Terminating an employee is always a difficult decision. When terminating an immigrant employee, employers must ensure that they are in accordance with state and federal law due to the distinct challenges and consequences that must be addressed. An employer should consult with both their employment lawyer and immigration attorney before taking any action.
Termination of H-1B, H-1B1, and E-3 Employees requires:
- Written notice to the employee
- Written notice to USCIS (if the petition was filed with USCIS)
- Withdrawal of the labor condition application (when possible).
The cost of reasonable transportation to the employee’s country of last residence must be offered to H-1B and E-3 immigrants if the employer terminates the employee. Transport costs for dependents are not expected to be covered by the employer. If the employee resigns or chooses not to leave the United States, this offer is not necessary. The employer is still responsible for unpaid wages up until a legitimate termination.
Termination of O-1 employees requires:
- Written notice to USCIS
- Offer to pay the cost of reasonable transportation to the country of last residence.
Termination of TN and L-1 employees:
There is no specific immigration notification requirement or return transportation
Termination of E-1/E-2 employee:
While not mandatory, it is recommended that the United States consulate that issued the E visa be notified that employment was terminated.
Regulations give immigrants in E-1, E-2, E-3, H-1B, H-1B1, L-1, O-1, and TN status a grace period of up to 60 days after the employment is terminated or until the end of the currently authorized stay, whichever is shorter. If the foreign immigrant is terminated on 1/1/22 and their I-94 expires 12/15/22, then their grace period expires 3/2/22 (60 days from 1/1/22). If terminated with the grace period availability, the immigrant may remain in the United States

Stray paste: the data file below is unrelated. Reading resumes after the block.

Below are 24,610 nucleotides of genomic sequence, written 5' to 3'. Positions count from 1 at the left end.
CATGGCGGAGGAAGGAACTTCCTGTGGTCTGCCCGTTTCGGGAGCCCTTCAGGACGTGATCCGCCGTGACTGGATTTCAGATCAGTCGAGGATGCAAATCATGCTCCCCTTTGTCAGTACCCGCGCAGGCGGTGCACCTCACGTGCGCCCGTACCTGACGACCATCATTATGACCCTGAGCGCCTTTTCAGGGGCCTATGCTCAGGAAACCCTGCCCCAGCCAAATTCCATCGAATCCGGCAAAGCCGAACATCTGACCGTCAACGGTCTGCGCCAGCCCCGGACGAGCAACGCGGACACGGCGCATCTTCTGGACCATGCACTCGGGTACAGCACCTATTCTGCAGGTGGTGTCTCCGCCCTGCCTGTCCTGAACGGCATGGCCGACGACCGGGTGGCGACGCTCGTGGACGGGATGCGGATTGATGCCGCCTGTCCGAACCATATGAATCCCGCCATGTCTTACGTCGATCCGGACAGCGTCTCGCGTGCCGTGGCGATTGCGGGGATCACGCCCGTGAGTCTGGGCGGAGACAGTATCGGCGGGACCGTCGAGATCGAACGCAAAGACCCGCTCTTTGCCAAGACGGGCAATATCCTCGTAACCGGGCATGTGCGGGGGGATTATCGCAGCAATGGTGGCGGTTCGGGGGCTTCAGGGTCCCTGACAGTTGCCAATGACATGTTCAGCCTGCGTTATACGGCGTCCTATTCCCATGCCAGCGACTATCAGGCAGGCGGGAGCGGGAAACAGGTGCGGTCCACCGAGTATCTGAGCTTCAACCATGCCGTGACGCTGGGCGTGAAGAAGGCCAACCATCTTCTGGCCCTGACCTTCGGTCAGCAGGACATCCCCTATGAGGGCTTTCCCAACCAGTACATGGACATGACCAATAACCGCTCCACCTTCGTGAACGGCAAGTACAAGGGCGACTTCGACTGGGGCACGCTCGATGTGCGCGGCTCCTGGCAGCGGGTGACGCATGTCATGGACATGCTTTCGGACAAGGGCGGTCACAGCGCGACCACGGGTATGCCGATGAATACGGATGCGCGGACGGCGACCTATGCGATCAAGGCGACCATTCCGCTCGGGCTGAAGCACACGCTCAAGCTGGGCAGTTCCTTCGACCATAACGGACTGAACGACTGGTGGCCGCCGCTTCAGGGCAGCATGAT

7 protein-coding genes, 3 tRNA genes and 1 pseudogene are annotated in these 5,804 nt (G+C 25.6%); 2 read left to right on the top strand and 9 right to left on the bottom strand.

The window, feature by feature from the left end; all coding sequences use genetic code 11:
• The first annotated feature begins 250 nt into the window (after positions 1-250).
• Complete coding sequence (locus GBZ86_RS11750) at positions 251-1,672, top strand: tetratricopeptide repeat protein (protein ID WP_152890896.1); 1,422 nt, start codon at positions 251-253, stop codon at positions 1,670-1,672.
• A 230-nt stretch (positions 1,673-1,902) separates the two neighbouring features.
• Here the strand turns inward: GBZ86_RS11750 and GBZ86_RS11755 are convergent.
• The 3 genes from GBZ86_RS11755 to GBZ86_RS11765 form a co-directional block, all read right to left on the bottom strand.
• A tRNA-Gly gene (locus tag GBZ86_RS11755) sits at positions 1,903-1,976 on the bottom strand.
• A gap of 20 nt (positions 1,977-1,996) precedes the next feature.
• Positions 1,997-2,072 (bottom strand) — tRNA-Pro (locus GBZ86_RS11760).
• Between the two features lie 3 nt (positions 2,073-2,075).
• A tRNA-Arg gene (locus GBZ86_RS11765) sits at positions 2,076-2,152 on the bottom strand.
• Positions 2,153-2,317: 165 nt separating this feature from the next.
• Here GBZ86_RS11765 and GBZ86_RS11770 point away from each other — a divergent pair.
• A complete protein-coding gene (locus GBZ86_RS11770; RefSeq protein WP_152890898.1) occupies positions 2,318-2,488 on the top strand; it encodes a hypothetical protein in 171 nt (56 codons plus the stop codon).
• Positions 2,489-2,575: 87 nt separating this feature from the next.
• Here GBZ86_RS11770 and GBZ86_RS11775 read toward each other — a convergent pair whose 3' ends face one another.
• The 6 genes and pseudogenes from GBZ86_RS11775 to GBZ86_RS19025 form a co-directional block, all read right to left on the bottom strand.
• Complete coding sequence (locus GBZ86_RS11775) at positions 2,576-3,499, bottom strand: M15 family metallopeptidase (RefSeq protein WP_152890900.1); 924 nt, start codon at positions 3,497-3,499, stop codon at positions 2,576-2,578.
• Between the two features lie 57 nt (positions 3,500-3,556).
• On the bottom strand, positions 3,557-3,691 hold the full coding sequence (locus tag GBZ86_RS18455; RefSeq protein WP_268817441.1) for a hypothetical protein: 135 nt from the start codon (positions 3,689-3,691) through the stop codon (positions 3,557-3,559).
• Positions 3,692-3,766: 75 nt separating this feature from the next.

without working and will not be considered out of status. The immigrant can use this time to prepare to depart, find another employer that will file a petition within the grace period, or change to another status.
Note: The grace period is especially helpful for individuals who are eligible for H-1B portability, which permits the immigrant to begin working as soon as an H-1B change of employer petition is filled.
There is no requirement that an employer withdraw an approved I-140 petition after a foreign immigrant’s employment is terminated. If the withdrawal is desired, consider the timing of that request carefully, as it may have adverse consequences for the foreign immigrant. A withdrawal request made before 180 days have passed from approval will automatically revoke the petition. The immigrant will retain the priority date for future I-140 petitions but will be unable to rely on the I-140 approval to qualify for H-1B extensions beyond the standard six-year limit. Submission of a withdrawal request after 180 days have passed from approval will not result in automatic revocation of the I-140, and the terminated immigrant will be entitled to I-140 approval benefits, including continued eligibility for H-1B extensions beyond the six-year limit.
As a sponsoring employer, allowing an I-140 to reach the 180-day mark before withdrawal could be a benefit you want (or do not want) to offer the departing employee.
There is a dual representation situation in immigration cases where a firm represents both the petitioner (employer) and worker (employee). When this occurs, the attorney is required to keep each party (petitioner and beneficiary) adequately informed of any information related to that representation. Any information revealed by either party during this representation cannot be kept confidential from the other party.
If looking for guidance related to the termination of a foreign immigrant, keep in mind that you should not mention specific names of individuals unless you intend to share this information with all parties.